County approves scaled-back version of ‘rural Gwinnett’ project

Gwinnett’s Board of Commissioners approved Tuesday a scaled-back version of a controversial subdivision proposed for one of the county’s more rural areas

The community group that formed to oppose the development — pitched for about 160 wooded acres near June Ivey and Indian Shoals roads, a largely undeveloped part of eastern Gwinnett — was not appeased.

Justin Walsh, one of about two dozen members of the “Rural Gwinnett” movement present at the commission meeting, took issue with conditions that were removed from the developer’s rezoning proposal. He called the whole process “smoke and mirrors.”

“It gives you the feeling that it’s a game, and the rules are against you,” he said.

IN-DEPTH: How much of ‘rural Gwinnett’ is left — and can (or should) it be saved? 

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June Ivey Development LLC originally proposed building more than 350 homes on the property, which abuts two small subdivisions. The proposal approved by Tuesday by the commission’s 3-2 vote granted the developer a less dense R-100 zoning, clearing the way for somewhere in the neighborhood of 200 homes.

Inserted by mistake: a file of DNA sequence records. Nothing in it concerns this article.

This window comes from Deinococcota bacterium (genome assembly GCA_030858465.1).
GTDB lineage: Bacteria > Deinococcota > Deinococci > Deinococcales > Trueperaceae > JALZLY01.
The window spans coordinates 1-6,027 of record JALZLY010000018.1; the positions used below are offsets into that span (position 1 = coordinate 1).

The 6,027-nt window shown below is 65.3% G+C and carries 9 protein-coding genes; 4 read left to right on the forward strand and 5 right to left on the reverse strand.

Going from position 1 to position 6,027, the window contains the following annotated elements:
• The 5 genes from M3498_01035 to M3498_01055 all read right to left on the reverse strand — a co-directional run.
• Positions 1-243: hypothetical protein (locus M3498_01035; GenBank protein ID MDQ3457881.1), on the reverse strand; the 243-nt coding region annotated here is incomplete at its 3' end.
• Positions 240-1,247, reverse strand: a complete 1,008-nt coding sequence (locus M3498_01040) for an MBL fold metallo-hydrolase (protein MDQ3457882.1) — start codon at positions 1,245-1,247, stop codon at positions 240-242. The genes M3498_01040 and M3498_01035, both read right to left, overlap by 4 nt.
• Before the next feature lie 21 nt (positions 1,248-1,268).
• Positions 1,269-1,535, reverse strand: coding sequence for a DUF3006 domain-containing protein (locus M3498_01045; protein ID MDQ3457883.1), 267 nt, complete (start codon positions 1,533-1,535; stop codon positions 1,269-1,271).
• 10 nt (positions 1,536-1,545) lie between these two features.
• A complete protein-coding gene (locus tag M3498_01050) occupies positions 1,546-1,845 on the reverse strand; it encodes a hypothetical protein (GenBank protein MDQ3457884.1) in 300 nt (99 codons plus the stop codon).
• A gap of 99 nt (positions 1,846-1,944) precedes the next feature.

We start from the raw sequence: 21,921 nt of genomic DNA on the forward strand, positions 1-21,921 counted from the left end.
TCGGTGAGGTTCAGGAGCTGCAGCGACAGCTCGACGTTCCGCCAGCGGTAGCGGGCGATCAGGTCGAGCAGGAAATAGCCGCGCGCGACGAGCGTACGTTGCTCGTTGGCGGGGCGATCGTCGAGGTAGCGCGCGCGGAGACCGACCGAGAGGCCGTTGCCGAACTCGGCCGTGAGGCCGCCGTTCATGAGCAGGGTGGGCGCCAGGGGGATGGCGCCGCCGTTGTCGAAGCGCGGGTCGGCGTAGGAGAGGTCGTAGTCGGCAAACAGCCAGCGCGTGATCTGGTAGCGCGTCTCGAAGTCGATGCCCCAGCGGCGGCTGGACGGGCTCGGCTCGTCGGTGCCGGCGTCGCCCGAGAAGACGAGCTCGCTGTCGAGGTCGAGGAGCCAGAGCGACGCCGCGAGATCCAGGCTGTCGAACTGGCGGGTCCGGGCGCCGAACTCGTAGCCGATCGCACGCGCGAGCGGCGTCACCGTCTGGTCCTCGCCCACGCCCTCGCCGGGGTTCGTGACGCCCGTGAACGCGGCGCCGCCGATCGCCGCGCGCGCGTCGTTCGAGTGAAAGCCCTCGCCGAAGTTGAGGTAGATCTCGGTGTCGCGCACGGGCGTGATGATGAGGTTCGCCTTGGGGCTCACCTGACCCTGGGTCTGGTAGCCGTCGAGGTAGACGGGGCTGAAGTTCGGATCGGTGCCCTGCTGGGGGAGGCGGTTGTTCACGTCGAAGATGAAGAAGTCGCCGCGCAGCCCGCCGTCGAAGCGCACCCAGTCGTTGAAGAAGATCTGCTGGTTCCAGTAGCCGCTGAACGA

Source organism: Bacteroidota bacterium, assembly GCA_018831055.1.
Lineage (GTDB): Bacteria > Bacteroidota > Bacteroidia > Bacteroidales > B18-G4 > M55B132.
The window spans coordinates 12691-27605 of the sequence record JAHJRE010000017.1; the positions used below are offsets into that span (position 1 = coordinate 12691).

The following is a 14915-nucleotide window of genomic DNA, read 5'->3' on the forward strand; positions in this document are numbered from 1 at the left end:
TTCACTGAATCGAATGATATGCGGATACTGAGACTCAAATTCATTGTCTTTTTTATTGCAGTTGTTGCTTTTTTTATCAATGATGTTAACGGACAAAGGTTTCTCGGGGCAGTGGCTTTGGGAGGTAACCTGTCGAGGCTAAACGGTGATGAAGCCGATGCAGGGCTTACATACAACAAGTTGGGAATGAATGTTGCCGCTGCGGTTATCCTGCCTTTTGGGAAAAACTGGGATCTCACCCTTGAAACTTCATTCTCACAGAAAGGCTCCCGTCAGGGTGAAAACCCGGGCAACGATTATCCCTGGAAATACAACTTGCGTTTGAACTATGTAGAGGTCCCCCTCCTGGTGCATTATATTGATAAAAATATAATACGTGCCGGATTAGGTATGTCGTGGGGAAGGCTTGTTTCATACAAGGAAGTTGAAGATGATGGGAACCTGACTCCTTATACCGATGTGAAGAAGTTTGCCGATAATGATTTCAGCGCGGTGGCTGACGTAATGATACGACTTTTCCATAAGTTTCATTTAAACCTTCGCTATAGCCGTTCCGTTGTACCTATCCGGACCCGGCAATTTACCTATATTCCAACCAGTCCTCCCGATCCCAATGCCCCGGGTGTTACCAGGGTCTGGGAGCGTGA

The motion made by District 3 Commissioner Tommy Hunter, however, removed several conditions that neighbors felt were favorable. Those included stipulations on buffers around the development and smaller issues like pool size and the pedestrian connections.

Commission Chairman Charlotte Nash (who lives in the area of the development) and District 4 Commissioner John Heard voted against the proposal, which had been in the air since March.

In other Gwinnett news:

Police said they responded to a call of shots fired at a Duluth apartment complex just before 5:30 a.m. Tuesday.

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